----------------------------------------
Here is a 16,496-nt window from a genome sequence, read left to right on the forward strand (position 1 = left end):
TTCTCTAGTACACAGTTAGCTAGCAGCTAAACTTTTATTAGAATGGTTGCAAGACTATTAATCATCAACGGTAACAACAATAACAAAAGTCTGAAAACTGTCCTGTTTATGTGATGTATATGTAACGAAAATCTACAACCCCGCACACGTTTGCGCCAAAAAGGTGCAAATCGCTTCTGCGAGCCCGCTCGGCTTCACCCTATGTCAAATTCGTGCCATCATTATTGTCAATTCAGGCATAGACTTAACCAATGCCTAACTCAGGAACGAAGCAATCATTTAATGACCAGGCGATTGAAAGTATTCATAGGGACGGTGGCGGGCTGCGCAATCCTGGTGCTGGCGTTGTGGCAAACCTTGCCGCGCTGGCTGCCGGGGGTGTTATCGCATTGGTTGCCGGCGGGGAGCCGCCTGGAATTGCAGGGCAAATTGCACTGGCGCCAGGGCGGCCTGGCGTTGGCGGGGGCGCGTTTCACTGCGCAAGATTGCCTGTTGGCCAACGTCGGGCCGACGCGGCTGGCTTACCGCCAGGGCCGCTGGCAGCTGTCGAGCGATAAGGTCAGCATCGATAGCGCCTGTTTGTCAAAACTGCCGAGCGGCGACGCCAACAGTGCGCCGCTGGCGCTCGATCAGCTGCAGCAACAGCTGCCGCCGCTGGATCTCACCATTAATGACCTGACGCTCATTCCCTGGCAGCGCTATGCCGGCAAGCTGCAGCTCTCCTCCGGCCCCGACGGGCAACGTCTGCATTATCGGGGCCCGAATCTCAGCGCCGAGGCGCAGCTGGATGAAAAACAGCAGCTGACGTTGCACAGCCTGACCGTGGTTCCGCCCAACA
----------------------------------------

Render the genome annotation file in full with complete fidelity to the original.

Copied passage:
Here is a 16,496-nt window from a genome sequence, read left to right on the forward strand (position 1 = left end):
TTCTCTAGTACACAGTTAGCTAGCAGCTAAACTTTTATTAGAATGGTTGCAAGACTATTAATCATCAACGGTAACAACAATAACAAAAGTCTGAAAACTGTCCTGTTTATGTGATGTATATGTAACGAAAATCTACAACCCCGCACACGTTTGCGCCAAAAAGGTGCAAATCGCTTCTGCGAGCCCGCTCGGCTTCACCCTATGTCAAATTCGTGCCATCATTATTGTCAATTCAGGCATAGACTTAACCAATGCCTAACTCAGGAACGAAGCAATCATTTAATGACCAGGCGATTGAAAGTATTCATAGGGACGGTGGCGGGCTGCGCAATCCTGGTGCTGGCGTTGTGGCAAACCTTGCCGCGCTGGCTGCCGGGGGTGTTATCGCATTGGTTGCCGGCGGGGAGCCGCCTGGAATTGCAGGGCAAATTGCACTGGCGCCAGGGCGGCCTGGCGTTGGCGGGGGCGCGTTTCACTGCGCAAGATTGCCTGTTGGCCAACGTCGGGCCGACGCGGCTGGCTTACCGCCAGGGCCGCTGGCAGCTGTCGAGCGATAAGGTCAGCATCGATAGCGCCTGTTTGTCAAAACTGCCGAGCGGCGACGCCAACAGTGCGCCGCTGGCGCTCGATCAGCTGCAGCAACAGCTGCCGCCGCTGGATCTCACCATTAATGACCTGACGCTCATTCCCTGGCAGCGCTATGCCGGCAAGCTGCAGCTCTCCTCCGGCCCCGACGGGCAACGTCTGCATTATCGGGGCCCGAATCTCAGCGCCGAGGCGCAGCTGGATGAAAAACAGCAGCTGACGTTGCACAGCCTGACCGTGGTTCCGCCCAACA